# Compact convergence

In mathematics compact convergence (or uniform convergence on compact sets) is a type of convergence which generalizes the idea of uniform convergence. It is associated with the compact-open topology.

## Definition

Let ${\displaystyle (X,{\mathcal {T}})}$ be a topological space and ${\displaystyle (Y,d_{Y})}$ be a metric space. A sequence of functions

${\displaystyle f_{n}:X\to Y}$, ${\displaystyle n\in \mathbb {N} ,}$

is said to converge compactly as ${\displaystyle n\to \infty }$ to some function ${\displaystyle f:X\to Y}$ if, for every compact set ${\displaystyle K\subseteq X}$,

${\displaystyle f_{n}|_{K}\to f|_{K}}$

converges uniformly on ${\displaystyle K}$ as ${\displaystyle n\to \infty }$. This means that for all compact ${\displaystyle K\subseteq X}$,

${\displaystyle \lim _{n\to \infty }\sup _{x\in K}d_{Y}\left(f_{n}(x),f(x)\right)=0.}$

## Examples

• If ${\displaystyle X=(0,1)\subset \mathbb {R} }$ and ${\displaystyle Y=\mathbb {R} }$ with their usual topologies, with ${\displaystyle f_{n}(x):=x^{n}}$, then ${\displaystyle f_{n}}$ converges compactly to the constant function with value 0, but not uniformly.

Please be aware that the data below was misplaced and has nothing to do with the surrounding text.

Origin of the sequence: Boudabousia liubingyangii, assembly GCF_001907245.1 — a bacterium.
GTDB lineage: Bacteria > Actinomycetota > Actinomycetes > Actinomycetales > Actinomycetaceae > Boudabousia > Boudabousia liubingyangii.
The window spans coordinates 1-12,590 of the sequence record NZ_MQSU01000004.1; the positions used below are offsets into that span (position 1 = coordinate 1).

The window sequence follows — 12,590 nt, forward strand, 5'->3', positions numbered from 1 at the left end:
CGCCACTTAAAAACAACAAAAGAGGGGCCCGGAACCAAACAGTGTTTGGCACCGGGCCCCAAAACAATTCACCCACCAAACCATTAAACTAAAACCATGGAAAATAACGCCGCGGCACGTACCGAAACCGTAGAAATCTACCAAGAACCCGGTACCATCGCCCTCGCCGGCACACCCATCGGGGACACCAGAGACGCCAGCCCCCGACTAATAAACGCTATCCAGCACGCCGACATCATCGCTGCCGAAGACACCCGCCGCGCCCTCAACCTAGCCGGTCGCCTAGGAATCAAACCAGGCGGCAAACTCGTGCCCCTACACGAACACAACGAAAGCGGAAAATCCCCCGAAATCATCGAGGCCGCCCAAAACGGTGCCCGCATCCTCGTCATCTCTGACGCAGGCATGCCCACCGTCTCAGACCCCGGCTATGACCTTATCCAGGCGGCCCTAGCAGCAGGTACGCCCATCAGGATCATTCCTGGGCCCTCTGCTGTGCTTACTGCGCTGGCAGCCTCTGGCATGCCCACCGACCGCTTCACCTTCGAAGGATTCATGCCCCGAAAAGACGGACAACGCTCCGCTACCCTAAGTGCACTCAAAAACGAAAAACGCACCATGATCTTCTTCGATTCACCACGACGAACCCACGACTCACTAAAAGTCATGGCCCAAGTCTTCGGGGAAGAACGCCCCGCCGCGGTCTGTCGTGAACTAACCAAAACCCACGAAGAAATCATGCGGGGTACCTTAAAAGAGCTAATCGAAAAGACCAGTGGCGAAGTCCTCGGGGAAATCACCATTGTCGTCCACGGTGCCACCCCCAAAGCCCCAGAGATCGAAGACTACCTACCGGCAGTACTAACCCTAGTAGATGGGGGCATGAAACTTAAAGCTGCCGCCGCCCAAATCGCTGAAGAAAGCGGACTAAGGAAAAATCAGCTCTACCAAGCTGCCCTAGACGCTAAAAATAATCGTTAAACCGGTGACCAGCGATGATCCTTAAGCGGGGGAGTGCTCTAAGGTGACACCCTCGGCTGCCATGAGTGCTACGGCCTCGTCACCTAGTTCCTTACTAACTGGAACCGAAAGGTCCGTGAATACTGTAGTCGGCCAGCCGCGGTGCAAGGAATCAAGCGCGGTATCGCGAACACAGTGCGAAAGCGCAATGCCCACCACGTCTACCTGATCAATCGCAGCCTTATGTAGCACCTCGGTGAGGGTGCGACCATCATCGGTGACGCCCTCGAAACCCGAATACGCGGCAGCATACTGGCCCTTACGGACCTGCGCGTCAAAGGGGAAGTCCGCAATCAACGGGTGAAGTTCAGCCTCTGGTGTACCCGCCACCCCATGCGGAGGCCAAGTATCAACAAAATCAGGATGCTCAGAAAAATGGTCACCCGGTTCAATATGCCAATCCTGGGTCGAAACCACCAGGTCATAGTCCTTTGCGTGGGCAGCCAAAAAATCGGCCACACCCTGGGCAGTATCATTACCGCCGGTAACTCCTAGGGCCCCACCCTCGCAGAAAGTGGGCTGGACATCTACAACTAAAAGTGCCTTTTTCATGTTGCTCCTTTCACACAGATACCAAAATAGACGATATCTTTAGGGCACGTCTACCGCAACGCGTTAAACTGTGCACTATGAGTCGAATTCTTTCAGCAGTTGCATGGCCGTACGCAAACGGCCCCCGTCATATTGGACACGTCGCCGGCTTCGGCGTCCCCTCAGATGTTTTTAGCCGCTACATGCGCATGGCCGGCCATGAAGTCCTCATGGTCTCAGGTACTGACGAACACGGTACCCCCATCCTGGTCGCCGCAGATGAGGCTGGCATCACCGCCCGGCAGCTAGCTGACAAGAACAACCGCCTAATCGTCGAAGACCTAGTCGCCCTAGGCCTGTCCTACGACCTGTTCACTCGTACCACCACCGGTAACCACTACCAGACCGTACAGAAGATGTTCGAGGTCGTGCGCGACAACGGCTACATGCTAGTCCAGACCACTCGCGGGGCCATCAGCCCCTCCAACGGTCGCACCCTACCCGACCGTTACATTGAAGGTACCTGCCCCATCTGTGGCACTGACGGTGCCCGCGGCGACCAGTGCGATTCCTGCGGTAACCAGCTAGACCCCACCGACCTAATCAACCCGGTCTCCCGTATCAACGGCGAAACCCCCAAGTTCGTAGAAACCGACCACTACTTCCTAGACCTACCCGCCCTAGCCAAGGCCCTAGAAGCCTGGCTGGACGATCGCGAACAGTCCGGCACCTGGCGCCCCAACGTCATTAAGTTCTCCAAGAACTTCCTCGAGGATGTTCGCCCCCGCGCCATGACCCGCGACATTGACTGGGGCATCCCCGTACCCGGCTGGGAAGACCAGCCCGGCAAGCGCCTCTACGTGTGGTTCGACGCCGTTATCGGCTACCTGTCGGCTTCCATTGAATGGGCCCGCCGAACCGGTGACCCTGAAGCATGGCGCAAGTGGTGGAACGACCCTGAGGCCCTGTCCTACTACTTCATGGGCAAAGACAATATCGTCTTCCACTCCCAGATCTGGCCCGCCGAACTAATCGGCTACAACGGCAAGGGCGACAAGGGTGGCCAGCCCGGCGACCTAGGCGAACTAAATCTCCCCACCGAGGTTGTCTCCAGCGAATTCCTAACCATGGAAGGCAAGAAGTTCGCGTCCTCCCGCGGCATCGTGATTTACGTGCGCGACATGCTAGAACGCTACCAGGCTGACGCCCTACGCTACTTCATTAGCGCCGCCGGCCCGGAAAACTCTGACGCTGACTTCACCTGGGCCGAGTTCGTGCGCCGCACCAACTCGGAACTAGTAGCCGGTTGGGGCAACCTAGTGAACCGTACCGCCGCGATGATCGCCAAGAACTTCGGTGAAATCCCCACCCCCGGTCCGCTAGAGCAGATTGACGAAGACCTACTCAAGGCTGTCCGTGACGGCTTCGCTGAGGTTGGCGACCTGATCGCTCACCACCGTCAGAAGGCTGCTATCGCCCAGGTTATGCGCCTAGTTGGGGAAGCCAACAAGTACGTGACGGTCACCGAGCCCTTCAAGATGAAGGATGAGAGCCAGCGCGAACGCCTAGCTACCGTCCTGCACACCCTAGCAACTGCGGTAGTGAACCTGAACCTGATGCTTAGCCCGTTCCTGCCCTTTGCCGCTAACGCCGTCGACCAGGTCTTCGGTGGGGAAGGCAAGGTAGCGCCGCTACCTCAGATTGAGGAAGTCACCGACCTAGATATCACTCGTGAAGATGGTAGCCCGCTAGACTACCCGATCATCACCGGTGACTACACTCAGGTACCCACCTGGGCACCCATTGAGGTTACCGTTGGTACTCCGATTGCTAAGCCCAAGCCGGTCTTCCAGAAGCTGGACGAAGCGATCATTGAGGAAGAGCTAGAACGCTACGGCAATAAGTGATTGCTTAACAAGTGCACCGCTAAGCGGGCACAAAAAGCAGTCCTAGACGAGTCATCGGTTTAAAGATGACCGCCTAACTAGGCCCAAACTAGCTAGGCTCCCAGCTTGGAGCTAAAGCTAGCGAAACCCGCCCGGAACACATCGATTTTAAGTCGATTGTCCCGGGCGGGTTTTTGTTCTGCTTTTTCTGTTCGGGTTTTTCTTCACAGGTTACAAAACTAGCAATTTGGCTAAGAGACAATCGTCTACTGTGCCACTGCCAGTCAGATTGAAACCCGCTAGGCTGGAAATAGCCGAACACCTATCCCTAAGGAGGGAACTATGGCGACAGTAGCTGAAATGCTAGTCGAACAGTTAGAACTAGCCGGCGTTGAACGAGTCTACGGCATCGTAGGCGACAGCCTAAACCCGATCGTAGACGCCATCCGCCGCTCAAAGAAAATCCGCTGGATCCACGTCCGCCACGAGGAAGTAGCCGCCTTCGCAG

• If ${\displaystyle X=(0,1]}$, ${\displaystyle Y=\mathbb {R} }$ and ${\displaystyle f_{n}(x)=x^{n}}$, then ${\displaystyle f_{n}}$ converges pointwise to the function that is zero on ${\displaystyle (0,1)}$ and one at ${\displaystyle 1}$, but the sequence does not converge compactly.
• A very powerful tool for showing compact convergence is the Arzelà–Ascoli theorem. There are several versions of this theorem, roughly speaking it states that every sequence of equicontinuous and uniformly bounded maps has a subsequence which converges compactly to some continuous map.

## Properties

• If ${\displaystyle f_{n}\to f}$ uniformly, then ${\displaystyle f_{n}\to f}$ compactly.
• If ${\displaystyle (X,{\mathcal {T}})}$ is a compact space and ${\displaystyle f_{n}\to f}$ compactly, then ${\displaystyle f_{n}\to f}$ uniformly.
• If ${\displaystyle (X,{\mathcal {T}})}$ is locally compact, then ${\displaystyle f_{n}\to f}$ compactly if and only if ${\displaystyle f_{n}\to f}$ locally uniformly.
• If ${\displaystyle (X,{\mathcal {T}})}$ is a compactly generated space, ${\displaystyle f_{n}\to f}$ compactly, and each ${\displaystyle f_{n}}$ is continuous, then ${\displaystyle f}$ is continuous.